[Taxacom] seeing groups and behaviors (again)

Stephen Thorpe stephen_thorpe at yahoo.co.nz
Sun Dec 1 13:24:00 CST 2013

Though a taxonomist can work quite effectively with just dead museum specimens, and does not have to venture out into the field

From: Ken Kinman <kinman at hotmail.com>
To: "taxacom at mailman.nhm.ku.edu" <taxacom at mailman.nhm.ku.edu> 
Sent: Monday, 2 December 2013 3:39 AM
Subject: [Taxacom] seeing groups and behaviors (again)

Rich wrote:
"But the gap between (what we perceive as) matter, and what we construe as
concepts (circumscriptions of sets of organisms with perceived similarity of
character, and from which infer phylogenetic affinity) -- is a pretty big
gap. My response to Ken's post was concerning that gap."
Hi all,
      I'll try once again to steer this discussion toward how we can see more than just individuals, but also see groups of those individuals and their behaviors (especially reproductive behaviors).  The cohesiveness of such groups is particularly obvious in huge groups, like the massive emergence of periodic cicadas, or huge flocks of birds (like the passenger pigeon once formed), or massive herds of wildebeests (like we also once saw with American bison).  In such cases, one can easily see the cohesiveness of these species and even observe that they only mate with one another.  "Birds of a feather" not only flock together, but reproduce together.  This makes recognizing species relatively easy in such cases.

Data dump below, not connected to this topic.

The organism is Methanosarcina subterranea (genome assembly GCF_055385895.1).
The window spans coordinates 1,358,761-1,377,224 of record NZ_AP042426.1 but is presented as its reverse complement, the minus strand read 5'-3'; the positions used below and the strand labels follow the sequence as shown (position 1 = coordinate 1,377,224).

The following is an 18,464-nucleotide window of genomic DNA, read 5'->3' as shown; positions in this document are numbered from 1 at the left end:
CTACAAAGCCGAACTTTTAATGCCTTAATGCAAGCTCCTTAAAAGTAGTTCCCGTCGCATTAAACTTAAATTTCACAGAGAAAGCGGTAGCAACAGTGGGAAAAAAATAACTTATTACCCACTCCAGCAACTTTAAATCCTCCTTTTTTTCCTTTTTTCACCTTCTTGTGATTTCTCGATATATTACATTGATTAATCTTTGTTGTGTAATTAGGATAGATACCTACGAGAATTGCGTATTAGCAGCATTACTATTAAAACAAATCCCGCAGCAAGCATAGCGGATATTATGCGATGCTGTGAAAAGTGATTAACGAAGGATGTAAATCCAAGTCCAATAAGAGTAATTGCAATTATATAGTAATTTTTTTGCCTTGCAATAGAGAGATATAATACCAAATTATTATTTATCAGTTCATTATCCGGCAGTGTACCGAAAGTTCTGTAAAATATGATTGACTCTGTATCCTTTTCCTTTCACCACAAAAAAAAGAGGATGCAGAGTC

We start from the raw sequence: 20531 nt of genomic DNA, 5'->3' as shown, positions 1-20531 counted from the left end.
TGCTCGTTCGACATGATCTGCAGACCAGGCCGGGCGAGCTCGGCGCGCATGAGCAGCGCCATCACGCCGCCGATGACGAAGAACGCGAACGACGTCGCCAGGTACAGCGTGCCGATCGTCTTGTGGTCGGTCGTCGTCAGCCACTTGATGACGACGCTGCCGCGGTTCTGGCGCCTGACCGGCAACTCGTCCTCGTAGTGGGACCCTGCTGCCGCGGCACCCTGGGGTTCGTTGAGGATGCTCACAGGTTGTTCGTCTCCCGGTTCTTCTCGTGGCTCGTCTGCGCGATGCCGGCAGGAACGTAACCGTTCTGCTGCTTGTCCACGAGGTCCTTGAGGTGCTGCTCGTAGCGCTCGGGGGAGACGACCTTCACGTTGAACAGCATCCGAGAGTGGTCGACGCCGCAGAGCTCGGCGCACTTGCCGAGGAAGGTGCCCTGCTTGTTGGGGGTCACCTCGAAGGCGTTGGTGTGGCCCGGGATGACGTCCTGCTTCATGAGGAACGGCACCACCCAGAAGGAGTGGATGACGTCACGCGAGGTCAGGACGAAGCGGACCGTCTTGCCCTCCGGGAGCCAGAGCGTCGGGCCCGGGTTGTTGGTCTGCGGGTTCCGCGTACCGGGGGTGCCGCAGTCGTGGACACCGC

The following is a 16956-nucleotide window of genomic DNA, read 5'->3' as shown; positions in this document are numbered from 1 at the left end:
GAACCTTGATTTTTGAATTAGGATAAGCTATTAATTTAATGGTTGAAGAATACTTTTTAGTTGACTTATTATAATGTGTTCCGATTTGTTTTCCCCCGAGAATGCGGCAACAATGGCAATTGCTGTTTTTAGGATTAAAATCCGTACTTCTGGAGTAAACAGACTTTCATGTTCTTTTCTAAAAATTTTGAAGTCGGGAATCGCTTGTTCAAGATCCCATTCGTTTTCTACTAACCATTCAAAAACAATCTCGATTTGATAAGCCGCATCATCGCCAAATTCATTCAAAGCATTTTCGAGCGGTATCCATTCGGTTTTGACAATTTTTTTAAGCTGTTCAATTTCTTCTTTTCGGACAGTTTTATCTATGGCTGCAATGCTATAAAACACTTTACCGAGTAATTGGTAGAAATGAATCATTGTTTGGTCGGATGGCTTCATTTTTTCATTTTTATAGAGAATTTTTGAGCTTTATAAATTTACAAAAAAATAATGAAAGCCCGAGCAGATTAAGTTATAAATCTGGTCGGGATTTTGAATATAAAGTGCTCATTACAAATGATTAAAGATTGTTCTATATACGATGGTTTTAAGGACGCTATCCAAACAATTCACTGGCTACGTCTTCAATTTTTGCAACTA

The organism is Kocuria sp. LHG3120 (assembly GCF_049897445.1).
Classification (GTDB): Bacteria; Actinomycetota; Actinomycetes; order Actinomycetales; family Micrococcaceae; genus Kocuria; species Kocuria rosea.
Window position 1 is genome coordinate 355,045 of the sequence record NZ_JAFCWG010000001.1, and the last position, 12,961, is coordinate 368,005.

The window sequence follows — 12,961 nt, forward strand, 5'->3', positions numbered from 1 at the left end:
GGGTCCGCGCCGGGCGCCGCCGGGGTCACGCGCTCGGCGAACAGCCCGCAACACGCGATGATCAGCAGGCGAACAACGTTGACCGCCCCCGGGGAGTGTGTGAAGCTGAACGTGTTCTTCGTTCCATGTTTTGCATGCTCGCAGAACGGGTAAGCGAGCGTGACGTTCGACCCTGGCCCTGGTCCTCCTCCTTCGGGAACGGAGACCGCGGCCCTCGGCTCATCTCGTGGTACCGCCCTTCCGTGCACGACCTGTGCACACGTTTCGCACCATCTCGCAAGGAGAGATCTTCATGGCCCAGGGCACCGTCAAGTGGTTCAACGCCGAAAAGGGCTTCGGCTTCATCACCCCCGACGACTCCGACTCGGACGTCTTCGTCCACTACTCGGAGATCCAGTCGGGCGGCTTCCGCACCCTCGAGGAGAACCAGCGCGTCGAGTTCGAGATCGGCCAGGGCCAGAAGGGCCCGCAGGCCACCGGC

However, there is a large gap between recognizing a species (a LINEAGE of INDIVIDUALS) and higher ranks (LINEAGES of SPECIES).  To me that gap is just as large as the gap between perceiving individuals (with ones eyes) and perceiving species cohesiveness in mass groups (with one's brain).  Recognizing the cohesiveness of a species of periodic cicada is quite easy, but grouping it into a genus (a lineage of species) is not.  

      And thus I still think that the gap between species and higher ranked taxa is considerable and makes the rank of species special.  That is why most people (non-biologist and biologists alike) treat it as special.  And it is even more special because of Rich's gap between physically seeing groups of individuals and forming the concept that they belong to a single cohesive species.  We agree on that, but I also see an important gap between species (lineages of individuals) and higher taxa (lineages of species).    

                          ------------------Ken Kinman

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